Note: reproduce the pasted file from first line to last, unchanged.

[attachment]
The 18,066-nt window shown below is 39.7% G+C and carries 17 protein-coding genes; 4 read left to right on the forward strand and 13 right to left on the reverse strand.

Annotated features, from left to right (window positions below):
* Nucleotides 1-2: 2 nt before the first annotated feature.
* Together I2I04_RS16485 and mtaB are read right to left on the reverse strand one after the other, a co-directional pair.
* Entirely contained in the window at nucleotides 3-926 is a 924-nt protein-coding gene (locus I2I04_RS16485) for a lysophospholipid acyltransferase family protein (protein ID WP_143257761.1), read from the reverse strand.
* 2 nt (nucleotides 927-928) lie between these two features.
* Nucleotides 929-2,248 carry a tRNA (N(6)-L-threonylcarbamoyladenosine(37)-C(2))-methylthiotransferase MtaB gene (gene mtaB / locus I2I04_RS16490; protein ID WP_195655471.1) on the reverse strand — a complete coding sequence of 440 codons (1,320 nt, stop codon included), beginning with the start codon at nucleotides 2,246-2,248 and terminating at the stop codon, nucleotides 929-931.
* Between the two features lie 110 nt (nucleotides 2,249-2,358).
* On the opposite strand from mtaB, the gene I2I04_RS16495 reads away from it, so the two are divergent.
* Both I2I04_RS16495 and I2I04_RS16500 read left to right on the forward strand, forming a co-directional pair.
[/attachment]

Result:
The 18,066-nt window shown below is 39.7% G+C and carries 17 protein-coding genes; 4 read left to right on the forward strand and 13 right to left on the reverse strand.

Annotated features, from left to right (window positions below):
* Nucleotides 1-2: 2 nt before the first annotated feature.
* Together I2I04_RS16485 and mtaB are read right to left on the reverse strand one after the other, a co-directional pair.
* Entirely contained in the window at nucleotides 3-926 is a 924-nt protein-coding gene (locus I2I04_RS16485) for a lysophospholipid acyltransferase family protein (protein ID WP_143257761.1), read from the reverse strand.
* 2 nt (nucleotides 927-928) lie between these two features.
* Nucleotides 929-2,248 carry a tRNA (N(6)-L-threonylcarbamoyladenosine(37)-C(2))-methylthiotransferase MtaB gene (gene mtaB / locus I2I04_RS16490; protein ID WP_195655471.1) on the reverse strand — a complete coding sequence of 440 codons (1,320 nt, stop codon included), beginning with the start codon at nucleotides 2,246-2,248 and terminating at the stop codon, nucleotides 929-931.
* Between the two features lie 110 nt (nucleotides 2,249-2,358).
* On the opposite strand from mtaB, the gene I2I04_RS16495 reads away from it, so the two are divergent.
* Both I2I04_RS16495 and I2I04_RS16500 read left to right on the forward strand, forming a co-directional pair.